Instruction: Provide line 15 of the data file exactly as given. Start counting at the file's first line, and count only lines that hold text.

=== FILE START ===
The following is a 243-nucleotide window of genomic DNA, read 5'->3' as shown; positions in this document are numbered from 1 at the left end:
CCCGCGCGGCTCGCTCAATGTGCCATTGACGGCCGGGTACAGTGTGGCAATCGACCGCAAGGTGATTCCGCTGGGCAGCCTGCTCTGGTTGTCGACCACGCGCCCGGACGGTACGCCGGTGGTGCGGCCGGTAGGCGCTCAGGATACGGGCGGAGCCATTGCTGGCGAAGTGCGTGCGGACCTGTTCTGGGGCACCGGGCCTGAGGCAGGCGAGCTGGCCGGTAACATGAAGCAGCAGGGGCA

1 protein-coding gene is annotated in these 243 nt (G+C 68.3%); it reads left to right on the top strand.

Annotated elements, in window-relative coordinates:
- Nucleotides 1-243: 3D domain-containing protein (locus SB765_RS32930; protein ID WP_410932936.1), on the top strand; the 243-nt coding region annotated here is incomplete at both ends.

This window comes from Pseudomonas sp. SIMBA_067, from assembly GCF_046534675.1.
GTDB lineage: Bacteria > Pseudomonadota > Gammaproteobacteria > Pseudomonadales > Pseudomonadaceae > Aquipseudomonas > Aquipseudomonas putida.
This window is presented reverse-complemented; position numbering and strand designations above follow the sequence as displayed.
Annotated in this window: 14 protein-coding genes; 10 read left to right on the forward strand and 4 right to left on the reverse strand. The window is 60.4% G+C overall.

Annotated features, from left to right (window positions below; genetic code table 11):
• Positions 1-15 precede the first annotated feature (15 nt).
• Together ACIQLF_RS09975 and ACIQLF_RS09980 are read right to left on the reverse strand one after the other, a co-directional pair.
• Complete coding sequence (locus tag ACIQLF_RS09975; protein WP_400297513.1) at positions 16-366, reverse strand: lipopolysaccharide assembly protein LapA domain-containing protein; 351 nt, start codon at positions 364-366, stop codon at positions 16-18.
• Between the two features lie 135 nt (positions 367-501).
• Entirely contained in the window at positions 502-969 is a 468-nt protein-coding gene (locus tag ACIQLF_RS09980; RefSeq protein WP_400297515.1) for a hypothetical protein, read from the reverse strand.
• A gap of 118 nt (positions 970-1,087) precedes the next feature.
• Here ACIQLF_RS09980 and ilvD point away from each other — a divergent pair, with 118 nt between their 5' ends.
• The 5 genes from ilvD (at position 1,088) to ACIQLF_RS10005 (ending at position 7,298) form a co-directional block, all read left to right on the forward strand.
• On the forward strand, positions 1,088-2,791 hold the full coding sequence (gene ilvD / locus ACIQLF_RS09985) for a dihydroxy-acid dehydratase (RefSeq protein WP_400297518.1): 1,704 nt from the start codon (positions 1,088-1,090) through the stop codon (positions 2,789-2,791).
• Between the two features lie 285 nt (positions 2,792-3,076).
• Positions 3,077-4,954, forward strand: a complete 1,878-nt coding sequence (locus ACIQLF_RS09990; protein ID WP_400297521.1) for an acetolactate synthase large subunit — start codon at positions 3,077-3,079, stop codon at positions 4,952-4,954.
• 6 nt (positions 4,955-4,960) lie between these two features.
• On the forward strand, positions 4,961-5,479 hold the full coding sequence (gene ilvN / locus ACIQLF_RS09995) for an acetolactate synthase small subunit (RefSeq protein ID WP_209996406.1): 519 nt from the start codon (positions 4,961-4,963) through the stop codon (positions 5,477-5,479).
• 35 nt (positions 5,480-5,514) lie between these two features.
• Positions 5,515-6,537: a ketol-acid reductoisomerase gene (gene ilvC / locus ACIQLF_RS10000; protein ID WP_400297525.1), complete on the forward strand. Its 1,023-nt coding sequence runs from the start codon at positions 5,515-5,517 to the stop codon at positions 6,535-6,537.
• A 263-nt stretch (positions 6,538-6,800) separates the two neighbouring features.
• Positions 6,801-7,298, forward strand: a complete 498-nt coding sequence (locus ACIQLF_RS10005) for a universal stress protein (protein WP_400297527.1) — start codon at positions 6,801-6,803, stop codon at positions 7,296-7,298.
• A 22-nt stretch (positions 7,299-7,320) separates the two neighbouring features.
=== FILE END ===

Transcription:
• Entirely contained in the window at positions 502-969 is a 468-nt protein-coding gene (locus tag ACIQLF_RS09980; RefSeq protein WP_400297515.1) for a hypothetical protein, read from the reverse strand.